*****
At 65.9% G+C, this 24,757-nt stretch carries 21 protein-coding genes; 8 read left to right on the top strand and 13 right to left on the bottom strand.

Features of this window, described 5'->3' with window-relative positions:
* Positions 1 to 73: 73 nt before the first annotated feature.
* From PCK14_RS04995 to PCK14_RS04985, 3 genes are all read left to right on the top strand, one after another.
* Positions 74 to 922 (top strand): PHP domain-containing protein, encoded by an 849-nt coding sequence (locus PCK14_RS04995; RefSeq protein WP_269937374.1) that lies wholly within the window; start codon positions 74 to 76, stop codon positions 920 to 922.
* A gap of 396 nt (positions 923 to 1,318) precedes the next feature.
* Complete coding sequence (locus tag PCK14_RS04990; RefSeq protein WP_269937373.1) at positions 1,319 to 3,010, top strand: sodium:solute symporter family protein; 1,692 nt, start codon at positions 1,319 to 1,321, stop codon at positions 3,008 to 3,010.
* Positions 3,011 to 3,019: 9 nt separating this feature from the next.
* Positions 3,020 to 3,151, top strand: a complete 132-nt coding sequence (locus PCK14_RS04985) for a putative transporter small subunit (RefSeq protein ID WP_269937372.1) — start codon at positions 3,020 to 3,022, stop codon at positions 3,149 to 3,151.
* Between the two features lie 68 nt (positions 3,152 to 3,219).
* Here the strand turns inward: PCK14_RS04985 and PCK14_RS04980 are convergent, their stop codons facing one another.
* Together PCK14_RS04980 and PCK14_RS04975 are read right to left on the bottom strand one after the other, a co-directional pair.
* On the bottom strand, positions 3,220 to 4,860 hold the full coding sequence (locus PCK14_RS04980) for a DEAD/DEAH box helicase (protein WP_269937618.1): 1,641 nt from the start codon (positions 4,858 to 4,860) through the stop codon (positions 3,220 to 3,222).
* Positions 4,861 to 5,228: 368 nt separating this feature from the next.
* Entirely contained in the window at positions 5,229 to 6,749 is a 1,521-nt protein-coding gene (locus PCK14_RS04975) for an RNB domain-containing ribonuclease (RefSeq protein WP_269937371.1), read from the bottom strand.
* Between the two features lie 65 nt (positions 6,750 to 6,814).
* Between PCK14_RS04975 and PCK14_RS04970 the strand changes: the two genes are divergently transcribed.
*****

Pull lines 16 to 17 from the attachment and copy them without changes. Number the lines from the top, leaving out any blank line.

* Between the two features lie 65 nt (positions 6,750 to 6,814).
* Between PCK14_RS04975 and PCK14_RS04970 the strand changes: the two genes are divergently transcribed.